For the second time in 13 months, a Michigan record smallmouth bass was caught. And it was another doozy.
What I find funny is that the record before last year had stood for more than a century.
Here is the word from the Michigan DNR:
Smallmouth bass state record broken
by catch from Indian River
Michigan’s existing state record for smallmouth bass was broken Sunday by Robert Bruce Kraemer of Treasure Island, Florida.
A longtime angler with a cottage in Indian River, Cheboygan County, Kraemer said he’s been fishing Michigan waters since 1965, but this is his first state-record catch. Using night crawlers for bait, Kraemer landed a 9.98-pound, 23.10-inch smallmouth bass while out on the Indian River.
“I usually spend June through the end of September up here at the cottage,” Kraemer said. “I’ve got some great fish stories and some nice fish, but nothing like this.”
The record was verified by Tim Cwalinski, a Michigan Department of Natural Resources fisheries biologist in Gaylord.
The previous state record for smallmouth bass was set in October 2015 when Greg Gasiciel of Rhodes, Michigan, landed a 9.33-pound, 24.50-inch fish from Hubbard Lake in Alcona County.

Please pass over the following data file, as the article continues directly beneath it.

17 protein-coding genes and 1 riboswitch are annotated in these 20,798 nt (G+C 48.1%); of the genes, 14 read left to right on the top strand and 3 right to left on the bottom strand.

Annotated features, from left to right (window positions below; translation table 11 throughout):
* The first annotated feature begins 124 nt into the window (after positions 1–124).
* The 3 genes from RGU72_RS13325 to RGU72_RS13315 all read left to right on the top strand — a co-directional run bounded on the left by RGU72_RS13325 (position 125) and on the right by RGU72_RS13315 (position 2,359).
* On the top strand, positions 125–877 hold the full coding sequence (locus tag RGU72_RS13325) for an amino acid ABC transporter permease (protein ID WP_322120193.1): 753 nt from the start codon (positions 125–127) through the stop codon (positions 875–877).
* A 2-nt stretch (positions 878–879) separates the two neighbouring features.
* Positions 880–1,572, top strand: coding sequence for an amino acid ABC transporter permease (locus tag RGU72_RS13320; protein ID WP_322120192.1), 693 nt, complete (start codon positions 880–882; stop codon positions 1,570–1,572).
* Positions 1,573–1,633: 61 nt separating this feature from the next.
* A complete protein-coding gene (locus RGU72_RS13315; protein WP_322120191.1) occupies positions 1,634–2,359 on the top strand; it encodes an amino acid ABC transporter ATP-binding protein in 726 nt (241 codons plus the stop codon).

Prior to Gasiciel’s catch, the smallmouth bass state record had stood since 1906. That fish was a 9.25-pound, 27.25-inch fish from Long Lake in Cheboygan County.
“In just the last four years, anglers have caught a total of 16 state-record fish, a remarkable number of big fish in a relatively short time,” said Jim Dexter, chief of the DNR Fisheries Division. “This is just more evidence that Michigan is home to a healthy, robust fishery – a resource and sporting opportunity that continues to draw people from all over.”
Kraemer, the new smallmouth bass state record-holder, agreed.
“I keep coming back to Michigan for a lot of reasons,” he said. “The weather, the clear, cold water, good fishing … it’s just nice up here.”
Michigan fishing state records are recognized by weight only. To qualify for a state record, fish must exceed the current listed state-record weight and identification must be verified by a DNR fisheries biologist.
For more information on fishing in Michigan, including other state-record catches, visit michigan.gov/fishing.